I want to ask you, though, about Trump’s continued, I don’t know — how do you describe the state he’s in? He goes to the Al Smith Dinner in New York City last night. This gets a lot of coverage today, where he — instead of doing the sort of self-deprecating jokes that people traditionally do, he really continues to go hard after Hillary Clinton.

Does it matter at this point that he’s still angry?

DAVID BROOKS: Well, angry is what he does.

I have to say, I read all the coverage, expecting to be appalled by his speech and cheered by Clinton’s. I thought they were both pretty bad. I thought they were both a little too harsh.

His was worse, but hers wasn’t funny or particularly well-delivered. So, it’s going to be a dreary couple of years of comedy acts, no matter who is elected.

I do think that his attacks, the line that she hates Catholics, is just tone-deaf and it’s just inner bitterness that is coming to the surface in unattractive ways. And I do think, starting with the — not only starting, but continuing with the claim that he won’t accept the — automatically the results of the election does fundamentally undermine the etiquette we have built up in our society.

Our system is not only based on rules, but a series of self-restraints that we won’t be as barbaric as we could be in competing for power because we know if we’re all barbaric as we could be, the whole country and the whole society falls apart.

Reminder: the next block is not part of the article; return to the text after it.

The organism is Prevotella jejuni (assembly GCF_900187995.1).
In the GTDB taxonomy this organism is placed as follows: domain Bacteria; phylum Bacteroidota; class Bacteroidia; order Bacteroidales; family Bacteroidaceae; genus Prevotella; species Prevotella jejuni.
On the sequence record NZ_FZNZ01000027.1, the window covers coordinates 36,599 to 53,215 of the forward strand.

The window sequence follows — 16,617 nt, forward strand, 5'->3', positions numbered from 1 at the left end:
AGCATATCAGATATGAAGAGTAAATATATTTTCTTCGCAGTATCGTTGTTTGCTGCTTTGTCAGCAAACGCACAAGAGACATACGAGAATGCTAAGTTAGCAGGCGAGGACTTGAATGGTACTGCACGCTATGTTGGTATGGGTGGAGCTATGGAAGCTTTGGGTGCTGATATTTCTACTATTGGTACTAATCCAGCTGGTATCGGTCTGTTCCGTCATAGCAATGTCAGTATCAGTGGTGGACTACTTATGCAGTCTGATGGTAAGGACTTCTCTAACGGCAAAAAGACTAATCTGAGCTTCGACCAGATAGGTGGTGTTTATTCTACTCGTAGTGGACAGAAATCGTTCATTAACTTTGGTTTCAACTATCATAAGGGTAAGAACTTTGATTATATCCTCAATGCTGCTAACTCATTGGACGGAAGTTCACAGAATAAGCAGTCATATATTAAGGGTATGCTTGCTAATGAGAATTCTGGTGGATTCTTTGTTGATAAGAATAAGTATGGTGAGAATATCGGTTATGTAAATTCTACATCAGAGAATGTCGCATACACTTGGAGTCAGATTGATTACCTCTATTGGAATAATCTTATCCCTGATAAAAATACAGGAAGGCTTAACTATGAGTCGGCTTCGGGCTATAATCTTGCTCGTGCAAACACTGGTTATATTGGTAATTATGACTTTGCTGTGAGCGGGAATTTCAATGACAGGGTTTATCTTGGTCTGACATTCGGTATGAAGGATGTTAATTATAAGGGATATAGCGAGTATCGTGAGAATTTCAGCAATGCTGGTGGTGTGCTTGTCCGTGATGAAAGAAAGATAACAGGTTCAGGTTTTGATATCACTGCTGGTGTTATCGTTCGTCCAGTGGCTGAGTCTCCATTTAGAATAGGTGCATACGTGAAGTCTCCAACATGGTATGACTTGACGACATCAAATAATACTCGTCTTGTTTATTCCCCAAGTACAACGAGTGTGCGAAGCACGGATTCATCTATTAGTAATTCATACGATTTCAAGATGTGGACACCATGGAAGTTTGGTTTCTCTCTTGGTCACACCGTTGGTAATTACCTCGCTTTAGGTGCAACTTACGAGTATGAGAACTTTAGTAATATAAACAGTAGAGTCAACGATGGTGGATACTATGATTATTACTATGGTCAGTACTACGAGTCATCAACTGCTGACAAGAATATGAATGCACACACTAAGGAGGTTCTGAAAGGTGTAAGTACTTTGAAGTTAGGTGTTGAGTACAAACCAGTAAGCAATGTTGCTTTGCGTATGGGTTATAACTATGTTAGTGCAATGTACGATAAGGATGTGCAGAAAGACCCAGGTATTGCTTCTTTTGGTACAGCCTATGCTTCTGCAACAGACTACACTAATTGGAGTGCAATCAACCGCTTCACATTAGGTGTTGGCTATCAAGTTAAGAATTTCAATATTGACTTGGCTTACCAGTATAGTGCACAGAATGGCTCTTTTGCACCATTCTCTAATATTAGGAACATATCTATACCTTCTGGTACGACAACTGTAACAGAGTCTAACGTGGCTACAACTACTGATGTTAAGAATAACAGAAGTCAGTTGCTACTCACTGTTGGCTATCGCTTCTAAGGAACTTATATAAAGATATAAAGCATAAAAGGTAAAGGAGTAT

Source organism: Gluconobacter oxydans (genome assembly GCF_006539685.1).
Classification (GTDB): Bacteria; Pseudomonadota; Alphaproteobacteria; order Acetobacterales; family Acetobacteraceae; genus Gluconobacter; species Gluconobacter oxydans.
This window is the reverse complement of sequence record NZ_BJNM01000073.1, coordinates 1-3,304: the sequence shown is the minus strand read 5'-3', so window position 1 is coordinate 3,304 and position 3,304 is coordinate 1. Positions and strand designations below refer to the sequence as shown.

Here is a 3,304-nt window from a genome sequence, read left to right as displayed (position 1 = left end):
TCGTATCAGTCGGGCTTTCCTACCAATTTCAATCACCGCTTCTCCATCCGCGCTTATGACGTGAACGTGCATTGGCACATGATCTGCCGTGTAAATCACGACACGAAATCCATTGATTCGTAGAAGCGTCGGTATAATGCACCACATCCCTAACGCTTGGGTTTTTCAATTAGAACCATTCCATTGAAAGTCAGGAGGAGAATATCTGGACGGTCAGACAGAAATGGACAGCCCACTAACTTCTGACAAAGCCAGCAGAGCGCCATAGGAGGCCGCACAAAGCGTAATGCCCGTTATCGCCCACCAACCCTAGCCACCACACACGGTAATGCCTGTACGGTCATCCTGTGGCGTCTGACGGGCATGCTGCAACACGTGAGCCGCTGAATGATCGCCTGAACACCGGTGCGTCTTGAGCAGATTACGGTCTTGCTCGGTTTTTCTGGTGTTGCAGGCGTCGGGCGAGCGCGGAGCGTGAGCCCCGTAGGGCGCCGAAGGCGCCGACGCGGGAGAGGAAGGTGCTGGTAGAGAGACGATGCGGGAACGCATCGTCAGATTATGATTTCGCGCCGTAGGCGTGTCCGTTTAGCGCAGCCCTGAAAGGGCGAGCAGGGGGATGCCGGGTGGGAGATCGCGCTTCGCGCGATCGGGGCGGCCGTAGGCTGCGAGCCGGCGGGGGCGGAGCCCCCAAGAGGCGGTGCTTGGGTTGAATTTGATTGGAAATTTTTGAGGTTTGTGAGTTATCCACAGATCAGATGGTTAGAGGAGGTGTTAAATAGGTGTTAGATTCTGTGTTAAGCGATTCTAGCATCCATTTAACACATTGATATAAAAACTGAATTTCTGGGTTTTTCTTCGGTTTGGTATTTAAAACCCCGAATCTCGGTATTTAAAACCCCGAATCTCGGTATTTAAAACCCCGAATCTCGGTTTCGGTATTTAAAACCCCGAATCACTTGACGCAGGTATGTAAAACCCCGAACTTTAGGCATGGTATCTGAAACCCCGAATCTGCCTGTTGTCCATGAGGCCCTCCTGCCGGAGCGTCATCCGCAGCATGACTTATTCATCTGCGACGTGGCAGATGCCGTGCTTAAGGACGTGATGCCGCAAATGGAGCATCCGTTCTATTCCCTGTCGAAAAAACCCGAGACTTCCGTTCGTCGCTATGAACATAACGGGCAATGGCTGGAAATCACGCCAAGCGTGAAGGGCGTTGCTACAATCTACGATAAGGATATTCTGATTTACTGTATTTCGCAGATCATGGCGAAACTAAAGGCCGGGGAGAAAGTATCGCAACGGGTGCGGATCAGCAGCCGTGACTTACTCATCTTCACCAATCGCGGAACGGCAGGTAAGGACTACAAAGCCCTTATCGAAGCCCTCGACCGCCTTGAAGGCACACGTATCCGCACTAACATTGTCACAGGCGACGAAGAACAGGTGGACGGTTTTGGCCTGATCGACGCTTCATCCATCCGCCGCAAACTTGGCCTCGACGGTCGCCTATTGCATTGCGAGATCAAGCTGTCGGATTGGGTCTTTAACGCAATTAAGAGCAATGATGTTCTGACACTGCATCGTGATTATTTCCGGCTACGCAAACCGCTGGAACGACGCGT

And my critique with conservatives who say, well, I really hate the guy, but I need to vote for him because of the Supreme Court, the problem is that the moral foundation of the society, the way we interact with each other is more fundamental than the Supreme Court.

And if that gets polluted and that gets destroyed by somebody who’s just brutalistic and savage, then it doesn’t matter who’s on the Supreme Court because we have lost our country. And so I think their argument that the Supreme Court is worth it is basically the wrong argument when he’s behaving this way...

JUDY WOODRUFF: Well, let’s talk a little bit, Mark and David, about what Hillary Clinton is saying out on the trail.

She isn’t hitting as many campaign stops as he is, but, David, we see today she is talking to voters about — she is saying things like, think about the future of the country. What sort of future do you want, what sort of country do you want? She said at one point, you live your life. I will do the worrying.

Does it sound like she’s already winding this thing down?

DAVID BROOKS: Well, there is a lot of let’s go for the landslide talk out of the Democratic Party, which a normal — the normal rules of campaigning, that’s a no-no.

You want your people to come out. You don’t want them to think, oh, we got this one in the bag. And so they may be trying to run up the score just to renounce the whole idea of the Trump idea. I get that.

But it’s come out in the WikiLeaks. And it’s been evident. And Mark and I have been talking about it at each debate. It’s not clear to people outside the campaign and even, as we learned from WikiLeaks, inside the campaign, what the core passion is.

What are — the core, animating thing that she would go to the mat for? And I still think that’s true. And in her rallies this week, it’s still evident that she doesn’t have a core rally, except for denying Donald Trump — a core passion, except denying Donald Trump the presidency.

I hope she finishes with something, because, in the likelihood that she wins, something to coast off of to sort of give herself a sense of priorities for the next few months and then the first 100 days.

Comment
Show commentsHide Comments

Latest Political Videos

Video Archives